What is TV AI Artificial Intelligence?

It's less about intelligence and more about learning

by Steve Withers Mar 8, 2019 at 7:01 AM


  • Manufacturers seem to be adding artificial intelligence to everything these days, and it's only a matter of time before your toaster is AI-enhanced. TVs aren't immune to this trend, but how does AI work in a television and what are the benefits?
    When we hear the words 'artificial intelligence' most of us probably think of Skynet becoming self-aware in the Terminator movies. That's certainly the classical definition of AI: a machine that learns and understands to the point where it can pass the Turing Test. To do that you would have to be able to hold a conversation where you were unable to decide if who you were taking to was a human or a machine.

    The AI that is employed in today's TVs is a far cry from HAL9000, the murderous computer in 2001: A Space Odyssey. In reality the kinds of technologies that the manufacturers are really referring to are machine learning algorithms, but let's be honest that doesn't sound as cool as AI.

    When it comes to AI in TVs, there are three main areas where such learning algorithms are being employed: image processing; sound quality; and smart features.

    Image Processing
    In terms of image processing, modern chipsets are capable of making a staggering number of calculations in real time. This is generally applied to upscaling, edge enhancement and noise reduction features, where the processing takes a lower resolution image, cleans it up and then fits it to the native resolution of the panel.

    Since this involves calculations based on millions of pixels it requires a serious amount of processing power, but manufacturers also use databases of images to improve their upscaling, edge enhancement and noise reduction features. The larger the database, the better the processing.

    This is where AI comes in because if the processing can not only analyse the images that it is receiving, but also learn from them it can make the results better. The application of learning algorithms is obviously limited by the processing power actually built into the TV, but there is another approach.

    In the past the manufacturers would build an image database and then load it into their new TVs before shipping them to stores. Now they can build a database and use machine learning to expand it with new images that evolve over time.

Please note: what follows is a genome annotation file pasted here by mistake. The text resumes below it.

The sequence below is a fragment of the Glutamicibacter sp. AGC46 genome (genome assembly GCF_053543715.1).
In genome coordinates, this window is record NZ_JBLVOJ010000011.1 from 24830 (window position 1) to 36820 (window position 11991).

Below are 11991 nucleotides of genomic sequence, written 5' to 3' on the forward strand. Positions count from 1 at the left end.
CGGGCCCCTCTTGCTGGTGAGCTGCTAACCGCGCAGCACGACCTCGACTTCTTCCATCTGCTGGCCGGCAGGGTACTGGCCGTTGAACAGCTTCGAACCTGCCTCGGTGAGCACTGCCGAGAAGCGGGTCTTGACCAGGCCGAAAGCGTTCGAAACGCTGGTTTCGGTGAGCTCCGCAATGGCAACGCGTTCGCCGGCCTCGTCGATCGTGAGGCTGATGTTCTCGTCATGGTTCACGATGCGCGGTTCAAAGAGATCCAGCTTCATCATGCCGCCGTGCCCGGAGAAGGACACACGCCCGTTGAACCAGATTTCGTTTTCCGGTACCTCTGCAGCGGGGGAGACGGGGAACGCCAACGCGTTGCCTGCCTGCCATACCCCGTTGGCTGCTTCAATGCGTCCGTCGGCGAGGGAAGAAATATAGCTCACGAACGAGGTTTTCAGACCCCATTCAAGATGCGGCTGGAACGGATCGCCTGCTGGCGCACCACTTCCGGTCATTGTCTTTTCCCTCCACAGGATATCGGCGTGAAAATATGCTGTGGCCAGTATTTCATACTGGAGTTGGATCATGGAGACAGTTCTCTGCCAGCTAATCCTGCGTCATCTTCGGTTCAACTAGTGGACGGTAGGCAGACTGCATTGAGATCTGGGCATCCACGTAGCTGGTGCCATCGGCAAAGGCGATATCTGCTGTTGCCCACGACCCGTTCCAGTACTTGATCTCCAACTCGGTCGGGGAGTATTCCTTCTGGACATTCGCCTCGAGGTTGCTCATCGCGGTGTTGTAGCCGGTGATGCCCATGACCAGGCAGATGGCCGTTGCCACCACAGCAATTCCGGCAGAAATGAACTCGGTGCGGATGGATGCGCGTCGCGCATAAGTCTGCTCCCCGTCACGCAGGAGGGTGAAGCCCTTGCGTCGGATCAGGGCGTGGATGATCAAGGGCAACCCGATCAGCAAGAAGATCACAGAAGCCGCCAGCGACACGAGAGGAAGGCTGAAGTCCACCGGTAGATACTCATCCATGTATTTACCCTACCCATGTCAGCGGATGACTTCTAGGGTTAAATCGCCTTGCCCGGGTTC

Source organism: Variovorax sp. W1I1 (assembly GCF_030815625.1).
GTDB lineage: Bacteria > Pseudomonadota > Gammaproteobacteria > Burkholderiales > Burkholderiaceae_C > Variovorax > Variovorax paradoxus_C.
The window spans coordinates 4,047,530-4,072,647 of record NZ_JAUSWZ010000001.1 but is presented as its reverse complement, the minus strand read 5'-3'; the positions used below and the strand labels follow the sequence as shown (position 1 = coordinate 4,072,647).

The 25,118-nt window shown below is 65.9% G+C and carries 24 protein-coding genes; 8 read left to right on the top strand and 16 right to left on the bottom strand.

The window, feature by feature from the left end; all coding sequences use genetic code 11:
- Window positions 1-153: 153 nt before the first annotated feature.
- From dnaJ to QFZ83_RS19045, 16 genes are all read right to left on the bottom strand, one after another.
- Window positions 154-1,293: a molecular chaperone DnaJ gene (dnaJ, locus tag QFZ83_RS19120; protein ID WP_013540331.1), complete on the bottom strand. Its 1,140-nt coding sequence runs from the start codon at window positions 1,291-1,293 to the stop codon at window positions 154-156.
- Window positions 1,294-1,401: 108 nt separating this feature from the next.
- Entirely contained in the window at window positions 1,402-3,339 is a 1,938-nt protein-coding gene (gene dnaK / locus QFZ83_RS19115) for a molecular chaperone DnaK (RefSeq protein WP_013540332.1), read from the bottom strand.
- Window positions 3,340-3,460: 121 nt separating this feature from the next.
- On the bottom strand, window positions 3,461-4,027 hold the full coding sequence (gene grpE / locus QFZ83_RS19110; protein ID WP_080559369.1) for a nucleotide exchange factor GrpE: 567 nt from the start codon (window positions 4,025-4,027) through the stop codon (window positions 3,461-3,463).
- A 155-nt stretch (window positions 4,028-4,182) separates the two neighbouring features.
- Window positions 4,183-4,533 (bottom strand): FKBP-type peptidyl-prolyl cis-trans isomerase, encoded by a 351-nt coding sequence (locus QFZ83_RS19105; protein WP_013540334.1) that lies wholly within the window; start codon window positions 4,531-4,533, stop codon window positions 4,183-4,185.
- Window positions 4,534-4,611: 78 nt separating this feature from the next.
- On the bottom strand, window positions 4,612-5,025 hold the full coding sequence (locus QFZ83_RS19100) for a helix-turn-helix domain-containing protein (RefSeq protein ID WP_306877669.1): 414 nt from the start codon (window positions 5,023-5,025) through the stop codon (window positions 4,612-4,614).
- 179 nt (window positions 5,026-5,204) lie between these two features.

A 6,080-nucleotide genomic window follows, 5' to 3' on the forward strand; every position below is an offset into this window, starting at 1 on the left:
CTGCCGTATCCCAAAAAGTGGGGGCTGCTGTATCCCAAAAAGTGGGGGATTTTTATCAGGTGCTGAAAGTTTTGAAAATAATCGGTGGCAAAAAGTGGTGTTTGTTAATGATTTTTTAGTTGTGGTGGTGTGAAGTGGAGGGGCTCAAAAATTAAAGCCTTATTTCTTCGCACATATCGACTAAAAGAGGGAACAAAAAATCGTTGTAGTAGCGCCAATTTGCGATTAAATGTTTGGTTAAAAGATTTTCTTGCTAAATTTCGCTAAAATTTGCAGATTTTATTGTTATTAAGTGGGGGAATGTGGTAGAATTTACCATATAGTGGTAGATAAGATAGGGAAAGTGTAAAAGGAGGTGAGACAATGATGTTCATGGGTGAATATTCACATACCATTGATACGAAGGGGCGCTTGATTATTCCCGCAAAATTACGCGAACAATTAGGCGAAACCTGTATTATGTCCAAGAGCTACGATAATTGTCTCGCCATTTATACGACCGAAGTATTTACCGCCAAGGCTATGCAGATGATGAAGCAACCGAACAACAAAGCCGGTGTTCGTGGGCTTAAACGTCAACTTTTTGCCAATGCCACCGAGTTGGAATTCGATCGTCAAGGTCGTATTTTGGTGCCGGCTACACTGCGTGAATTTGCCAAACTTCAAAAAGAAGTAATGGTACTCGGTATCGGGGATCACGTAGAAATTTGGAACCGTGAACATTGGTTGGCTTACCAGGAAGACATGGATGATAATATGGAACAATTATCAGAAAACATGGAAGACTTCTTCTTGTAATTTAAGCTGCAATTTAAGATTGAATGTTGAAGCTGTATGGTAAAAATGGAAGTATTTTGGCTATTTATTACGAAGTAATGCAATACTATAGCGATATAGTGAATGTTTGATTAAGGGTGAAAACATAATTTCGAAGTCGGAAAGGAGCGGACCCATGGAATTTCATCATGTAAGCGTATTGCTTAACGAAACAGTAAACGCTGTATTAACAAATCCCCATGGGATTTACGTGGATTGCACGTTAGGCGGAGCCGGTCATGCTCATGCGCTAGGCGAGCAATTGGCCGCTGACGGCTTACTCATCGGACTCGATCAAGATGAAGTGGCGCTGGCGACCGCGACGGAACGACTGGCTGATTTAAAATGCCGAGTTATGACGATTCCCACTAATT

This database can then be periodically uploaded to the TV, ensuring the processing remains up-to-date. By applying the machine learning remotely, the manufacturer isn't limited to the amount of processing on the TV itself, which is sensible.

    Sound
    Manufacturers are also using AI to improve the sound quality of their TVs. AI sound enhancements use spatial awareness technology to analyse an environment and adapt the audio to create the best experience based on the sound settings and the location of the TV. The learning algorithms can also analyse the sound for specific scenes (news, sports, game etc.) in real time and adjust the audio accordingly.

    Previously manufacturers used metadata to apply sound processing in their TVs, but the addition of AI technology provides the ability to enhance and optimise audio based on analysing sounds in real time. The intended result of using AI enhancements with a TV's sound is to deliver a better experience for users, with audio that is optimised for the TV, the settings, the room, and the content.

    Smart TV
    The third area of a TV's performance where AI has been making a huge difference relates to its smart platform. There are a number of features that can benefit from learning algorithms, but the main one relates to content discovery and recommendations. The TV can analyse your viewing habits, learning which shows you enjoy, discovering new content, and recommending additional programming. It's a very useful feature and helps consumers deal with the overwhelming amount of viewing content that is available these days.

    This application of AI also ties in to how you actually interact with your TV, and we are now seeing extensive use of voice control. This can either be applied through a manufacturer's own AI assistant software such as Samsung's Bixby, or using third party versions like Google Assistant, Amazon Alexa, or Apple's Siri. The important aspect of these AI assistants is that they learn from interacting with you, ultimately making the experience more natural and conversational.

    There are other applications as well, but ultimately when it comes to AI Smart TV platforms it's all about tailoring the experience for individual users by monitoring their interaction with the system and customising it for their specific needs.

    AI or machine learning is gradually going to revolutionise how we interact with technology over the next few years, and hopefully it will ultimately be beneficial. There are certainly genuine concerns about just how much a company knows about our personal habits, and that may well require a degree of legislation. However, as far as AI is concerned you needn't worry, there's no chance of you TV suddenly becoming self-aware and starting World War Three.

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